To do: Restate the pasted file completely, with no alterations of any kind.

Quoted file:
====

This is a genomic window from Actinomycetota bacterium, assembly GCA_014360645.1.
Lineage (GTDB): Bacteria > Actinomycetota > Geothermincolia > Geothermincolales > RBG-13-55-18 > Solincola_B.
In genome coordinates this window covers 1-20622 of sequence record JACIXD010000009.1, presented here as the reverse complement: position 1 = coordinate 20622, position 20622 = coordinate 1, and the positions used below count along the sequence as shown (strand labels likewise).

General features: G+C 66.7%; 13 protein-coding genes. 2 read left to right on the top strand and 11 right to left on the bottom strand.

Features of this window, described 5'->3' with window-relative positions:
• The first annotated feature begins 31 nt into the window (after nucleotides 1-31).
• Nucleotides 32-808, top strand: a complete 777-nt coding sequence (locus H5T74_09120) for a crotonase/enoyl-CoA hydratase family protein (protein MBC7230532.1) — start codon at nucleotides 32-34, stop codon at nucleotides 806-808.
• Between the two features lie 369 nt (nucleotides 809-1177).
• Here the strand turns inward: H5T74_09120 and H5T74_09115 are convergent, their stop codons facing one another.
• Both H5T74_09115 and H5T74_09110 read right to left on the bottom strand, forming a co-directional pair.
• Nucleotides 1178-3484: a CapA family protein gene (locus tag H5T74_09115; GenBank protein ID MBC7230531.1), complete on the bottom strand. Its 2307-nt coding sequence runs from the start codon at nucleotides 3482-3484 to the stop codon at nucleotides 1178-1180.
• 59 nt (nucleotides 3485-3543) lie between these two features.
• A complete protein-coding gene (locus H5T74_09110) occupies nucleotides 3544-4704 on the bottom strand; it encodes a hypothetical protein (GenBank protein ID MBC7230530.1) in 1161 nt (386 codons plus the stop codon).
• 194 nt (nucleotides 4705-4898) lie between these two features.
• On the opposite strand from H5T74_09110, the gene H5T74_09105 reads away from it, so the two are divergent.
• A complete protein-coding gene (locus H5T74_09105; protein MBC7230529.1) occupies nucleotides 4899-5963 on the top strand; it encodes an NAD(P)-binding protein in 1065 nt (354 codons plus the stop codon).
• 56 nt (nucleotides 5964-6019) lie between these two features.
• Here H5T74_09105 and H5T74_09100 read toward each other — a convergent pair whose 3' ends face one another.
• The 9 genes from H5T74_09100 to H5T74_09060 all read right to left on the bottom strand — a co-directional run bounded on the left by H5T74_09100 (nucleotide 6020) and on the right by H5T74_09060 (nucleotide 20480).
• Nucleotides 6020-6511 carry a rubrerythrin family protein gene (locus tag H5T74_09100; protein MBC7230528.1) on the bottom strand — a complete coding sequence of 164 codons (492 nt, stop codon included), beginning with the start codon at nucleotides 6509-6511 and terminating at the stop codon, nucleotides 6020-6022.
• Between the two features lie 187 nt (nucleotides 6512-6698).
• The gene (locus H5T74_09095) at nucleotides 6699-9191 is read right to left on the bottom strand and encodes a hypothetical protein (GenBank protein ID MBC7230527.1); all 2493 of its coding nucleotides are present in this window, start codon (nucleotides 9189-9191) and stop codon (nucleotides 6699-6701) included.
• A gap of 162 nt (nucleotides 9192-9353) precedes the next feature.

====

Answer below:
This is a genomic window from Actinomycetota bacterium, assembly GCA_014360645.1.
Lineage (GTDB): Bacteria > Actinomycetota > Geothermincolia > Geothermincolales > RBG-13-55-18 > Solincola_B.
In genome coordinates this window covers 1-20622 of sequence record JACIXD010000009.1, presented here as the reverse complement: position 1 = coordinate 20622, position 20622 = coordinate 1, and the positions used below count along the sequence as shown (strand labels likewise).

General features: G+C 66.7%; 13 protein-coding genes. 2 read left to right on the top strand and 11 right to left on the bottom strand.

Features of this window, described 5'->3' with window-relative positions:
• The first annotated feature begins 31 nt into the window (after nucleotides 1-31).
• Nucleotides 32-808, top strand: a complete 777-nt coding sequence (locus H5T74_09120) for a crotonase/enoyl-CoA hydratase family protein (protein MBC7230532.1) — start codon at nucleotides 32-34, stop codon at nucleotides 806-808.
• Between the two features lie 369 nt (nucleotides 809-1177).
• Here the strand turns inward: H5T74_09120 and H5T74_09115 are convergent, their stop codons facing one another.
• Both H5T74_09115 and H5T74_09110 read right to left on the bottom strand, forming a co-directional pair.
• Nucleotides 1178-3484: a CapA family protein gene (locus tag H5T74_09115; GenBank protein ID MBC7230531.1), complete on the bottom strand. Its 2307-nt coding sequence runs from the start codon at nucleotides 3482-3484 to the stop codon at nucleotides 1178-1180.
• 59 nt (nucleotides 3485-3543) lie between these two features.
• A complete protein-coding gene (locus H5T74_09110) occupies nucleotides 3544-4704 on the bottom strand; it encodes a hypothetical protein (GenBank protein ID MBC7230530.1) in 1161 nt (386 codons plus the stop codon).
• 194 nt (nucleotides 4705-4898) lie between these two features.
• On the opposite strand from H5T74_09110, the gene H5T74_09105 reads away from it, so the two are divergent.
• A complete protein-coding gene (locus H5T74_09105; protein MBC7230529.1) occupies nucleotides 4899-5963 on the top strand; it encodes an NAD(P)-binding protein in 1065 nt (354 codons plus the stop codon).
• 56 nt (nucleotides 5964-6019) lie between these two features.
• Here H5T74_09105 and H5T74_09100 read toward each other — a convergent pair whose 3' ends face one another.
• The 9 genes from H5T74_09100 to H5T74_09060 all read right to left on the bottom strand — a co-directional run bounded on the left by H5T74_09100 (nucleotide 6020) and on the right by H5T74_09060 (nucleotide 20480).
• Nucleotides 6020-6511 carry a rubrerythrin family protein gene (locus tag H5T74_09100; protein MBC7230528.1) on the bottom strand — a complete coding sequence of 164 codons (492 nt, stop codon included), beginning with the start codon at nucleotides 6509-6511 and terminating at the stop codon, nucleotides 6020-6022.
• Between the two features lie 187 nt (nucleotides 6512-6698).
• The gene (locus H5T74_09095) at nucleotides 6699-9191 is read right to left on the bottom strand and encodes a hypothetical protein (GenBank protein ID MBC7230527.1); all 2493 of its coding nucleotides are present in this window, start codon (nucleotides 9189-9191) and stop codon (nucleotides 6699-6701) included.
• A gap of 162 nt (nucleotides 9192-9353) precedes the next feature.